Chemical Products Manufacturing

Several major chemical companies such as BASF, DuPont, Bayer Crop Science, Procter & Gamble, and Clorox have pushed North Carolina to reach new heights. With an investment of $1.6 billion in chemical, plastics & pharmaceuticals manufacturing units, the state is planning to give a significant boost to this sector. After an 18 percent contribution by the chemicals and plastic industry to the state’s GDP from 2005 to 2014, there are around 993 firms in North Carolina, with over 75,000 jobs created. Today, the state stands as the 5th best industrial workforce across the country. It has a high growth rate of 1.5 which is well above the national average, with around 20,500 STEM degrees and certification courses conferred annually in the state.

Chemical Manufacturers Investment

Increased demand for DuPont’s Sorona means a big investment in North Carolina. By adding $30 million to its existing plant in Lenoir County in North Carolina, the company plans to extend its current capacity of 750 employees.  It’s the reason the Governor stated, “DuPont is North Carolina’s best-known employer.”

The major chemical company Albemarle, plans to invest $10.5 million over a period of the next five years and create 170-200 jobs. Impressed with the initiative, North Carolina Commerce Secretary Anthony M. Copeland said, “Albemarle Corporation is a global leader and has made the right decision to expand in North Carolina.”

The state that invented and manufactured airplanes also sustains the needs of society with basic household products. The North Carolina manufacturing sector improves the fabric of our country and is well-deserving to be on our list of the best manufacturing states in the nation.

For information on a deburring machine to fit your manufacturing needs or a free evaluation, contact CDMC today via contact form or call us at (216) 472-0200 to speak directly with one of our experts!

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Germany Faces Economic Manufacturing Challenges

German manufacturing

Since the Industrial Revolution about 200 years ago, the Germans have been an international manufacturing powerhouse. They have it all covered from cars to pharmaceuticals; the manufacturing industry here has always been on top. Like most of the global economy, Germany suffered a drop after 2008 and has been steadily recovering since. Of course, their bounce back has been paved with many obstacles but none larger than the ones they have today.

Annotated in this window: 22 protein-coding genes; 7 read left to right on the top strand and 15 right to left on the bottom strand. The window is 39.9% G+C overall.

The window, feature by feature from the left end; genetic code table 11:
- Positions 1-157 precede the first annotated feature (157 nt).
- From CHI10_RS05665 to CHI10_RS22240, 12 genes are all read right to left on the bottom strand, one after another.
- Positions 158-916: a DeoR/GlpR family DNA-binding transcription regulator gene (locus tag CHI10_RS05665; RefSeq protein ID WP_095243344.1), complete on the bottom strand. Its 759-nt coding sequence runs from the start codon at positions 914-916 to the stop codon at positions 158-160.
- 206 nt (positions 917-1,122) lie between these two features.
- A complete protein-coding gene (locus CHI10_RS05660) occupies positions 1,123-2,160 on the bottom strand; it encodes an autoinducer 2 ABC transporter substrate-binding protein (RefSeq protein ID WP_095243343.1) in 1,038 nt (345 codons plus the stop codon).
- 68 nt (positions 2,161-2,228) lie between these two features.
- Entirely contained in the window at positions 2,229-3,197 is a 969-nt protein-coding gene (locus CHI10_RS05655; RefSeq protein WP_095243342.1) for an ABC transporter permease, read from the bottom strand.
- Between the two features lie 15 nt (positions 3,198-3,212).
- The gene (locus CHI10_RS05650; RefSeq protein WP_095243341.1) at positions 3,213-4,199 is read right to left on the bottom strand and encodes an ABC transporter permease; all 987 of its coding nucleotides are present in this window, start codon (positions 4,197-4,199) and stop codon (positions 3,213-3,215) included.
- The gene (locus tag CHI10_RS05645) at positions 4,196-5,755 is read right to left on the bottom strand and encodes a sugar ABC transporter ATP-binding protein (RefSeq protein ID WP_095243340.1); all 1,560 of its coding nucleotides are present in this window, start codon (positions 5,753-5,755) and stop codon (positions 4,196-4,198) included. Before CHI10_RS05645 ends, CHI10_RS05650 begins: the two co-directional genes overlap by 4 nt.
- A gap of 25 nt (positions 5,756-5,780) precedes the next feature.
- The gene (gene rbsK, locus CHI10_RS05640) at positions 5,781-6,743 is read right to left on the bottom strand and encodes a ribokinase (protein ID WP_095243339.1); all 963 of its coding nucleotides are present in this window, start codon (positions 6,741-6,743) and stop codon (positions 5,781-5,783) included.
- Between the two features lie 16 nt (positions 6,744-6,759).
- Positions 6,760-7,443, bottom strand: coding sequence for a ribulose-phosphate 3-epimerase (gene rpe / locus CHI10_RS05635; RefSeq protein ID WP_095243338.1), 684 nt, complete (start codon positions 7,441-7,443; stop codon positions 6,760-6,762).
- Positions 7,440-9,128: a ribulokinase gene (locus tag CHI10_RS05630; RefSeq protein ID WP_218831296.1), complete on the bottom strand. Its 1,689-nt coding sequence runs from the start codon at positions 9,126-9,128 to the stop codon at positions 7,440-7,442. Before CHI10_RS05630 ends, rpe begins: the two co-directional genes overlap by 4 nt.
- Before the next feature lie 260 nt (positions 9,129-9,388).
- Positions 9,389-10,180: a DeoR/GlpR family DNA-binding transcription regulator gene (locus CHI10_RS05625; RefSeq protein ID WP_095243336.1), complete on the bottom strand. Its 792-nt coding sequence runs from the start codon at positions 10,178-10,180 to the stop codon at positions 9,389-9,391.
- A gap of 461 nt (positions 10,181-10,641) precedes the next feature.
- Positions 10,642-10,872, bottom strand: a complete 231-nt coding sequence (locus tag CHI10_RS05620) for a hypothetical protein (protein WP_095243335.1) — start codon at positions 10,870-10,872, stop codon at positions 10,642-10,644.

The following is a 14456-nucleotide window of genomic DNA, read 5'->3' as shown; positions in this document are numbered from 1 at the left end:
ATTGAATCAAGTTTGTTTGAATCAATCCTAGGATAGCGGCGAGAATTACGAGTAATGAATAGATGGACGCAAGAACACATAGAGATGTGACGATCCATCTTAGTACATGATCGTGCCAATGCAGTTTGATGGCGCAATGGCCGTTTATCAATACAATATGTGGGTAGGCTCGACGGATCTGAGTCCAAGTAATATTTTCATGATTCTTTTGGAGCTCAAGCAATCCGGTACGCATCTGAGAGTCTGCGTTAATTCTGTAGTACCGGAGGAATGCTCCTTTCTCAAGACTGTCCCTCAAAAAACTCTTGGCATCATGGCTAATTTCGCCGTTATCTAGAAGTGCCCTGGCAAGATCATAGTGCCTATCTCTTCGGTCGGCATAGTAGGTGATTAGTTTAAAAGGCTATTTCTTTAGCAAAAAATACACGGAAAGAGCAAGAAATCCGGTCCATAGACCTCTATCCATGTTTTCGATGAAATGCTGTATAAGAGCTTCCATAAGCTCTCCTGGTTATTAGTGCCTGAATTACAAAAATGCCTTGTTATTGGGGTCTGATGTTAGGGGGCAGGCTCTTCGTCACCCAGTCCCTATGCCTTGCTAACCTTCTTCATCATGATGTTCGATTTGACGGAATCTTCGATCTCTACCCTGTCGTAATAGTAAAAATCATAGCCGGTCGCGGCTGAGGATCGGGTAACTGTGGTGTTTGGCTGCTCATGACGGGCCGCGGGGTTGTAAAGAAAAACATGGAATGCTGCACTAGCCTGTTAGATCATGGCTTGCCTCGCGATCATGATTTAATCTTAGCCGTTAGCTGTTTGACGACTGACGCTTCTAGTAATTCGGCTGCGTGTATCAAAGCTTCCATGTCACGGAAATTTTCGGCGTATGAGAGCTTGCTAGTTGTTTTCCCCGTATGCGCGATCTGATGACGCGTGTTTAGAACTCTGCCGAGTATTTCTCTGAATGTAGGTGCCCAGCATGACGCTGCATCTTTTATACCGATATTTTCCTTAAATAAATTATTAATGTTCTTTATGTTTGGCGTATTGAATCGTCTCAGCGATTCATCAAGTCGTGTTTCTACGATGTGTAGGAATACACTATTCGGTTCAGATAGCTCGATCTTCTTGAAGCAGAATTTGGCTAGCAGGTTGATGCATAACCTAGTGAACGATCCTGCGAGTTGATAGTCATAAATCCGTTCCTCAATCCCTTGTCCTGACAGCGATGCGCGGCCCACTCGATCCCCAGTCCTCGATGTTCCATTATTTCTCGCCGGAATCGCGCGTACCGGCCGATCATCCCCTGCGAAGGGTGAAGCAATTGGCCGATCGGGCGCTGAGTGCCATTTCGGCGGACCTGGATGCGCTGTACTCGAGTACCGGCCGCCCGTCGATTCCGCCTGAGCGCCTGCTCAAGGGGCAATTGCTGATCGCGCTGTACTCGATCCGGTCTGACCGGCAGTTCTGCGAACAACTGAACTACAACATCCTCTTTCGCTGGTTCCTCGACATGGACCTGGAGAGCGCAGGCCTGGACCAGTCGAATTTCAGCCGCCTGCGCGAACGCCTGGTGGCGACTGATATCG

In general, Germany’s economy has seen a slow and delicate shift. Its workers have increasingly transitioned from manufacturing jobs to the services industry. This shift is marked by the incoming new generations and their labor market decisions. Recent studies suggest that manufacturing has a slow and steady decline in Germany, but it is not as devastating as the American offshoring wave.

These shifts in the German economy may have led up to the 3% drop in PMI reported in January. This comes after a nearly 6 year rise in PMI indicators for Germany, and is somewhat alarming for the manufacturing industry. While most senior economists aren’t at all too concerned with the fall of the PMI, there might be some up and coming changes that could affect the manufacturing industry in general. Most of this change in PMI is attributed to the fact that unemployment in Germany also grew. But, it appears there might be bigger fish to fry for the German manufacturing industry.

The biggest challenge coming to the German manufacturing industry is led by political initiatives. Under the new administration, American economic protectionism is starting to look like the ruling ideology. The US administration does not show a promising picture of future economic trade with Germany. And this of course could damage the German manufacturing industry. BMW, who has their biggest manufacturing plant located in South Carolina, held meetings and tried to lobby the administration into seeing the benefits of open-trade with Germany. Americans have been buying German products for decades, and any loss of the 115 billion dollars a year profits that German companies make from Americans could be devastating to their manufacturing industry.

These challenges are compounded with the shifting of the European economic market, the failures of the European Union to uphold political stability, and the coming Brexit. German economic markets will have to adapt their policies, and hope that the promises of protectionism from the current administration don’t come to light.

This article brought to you by The Cleveland Deburring Machine Company. CDMC can provide a deburring solution for gears, sprockets, aerospace and defense, automotive deburring, power transmission, powdered metals, fluid power and custom deburring applications. Our no-charge application evaluation includes a detailed report and process description in as little as 3 to 5 business days. Contact CDMC today for a deburring machine that’s right for you.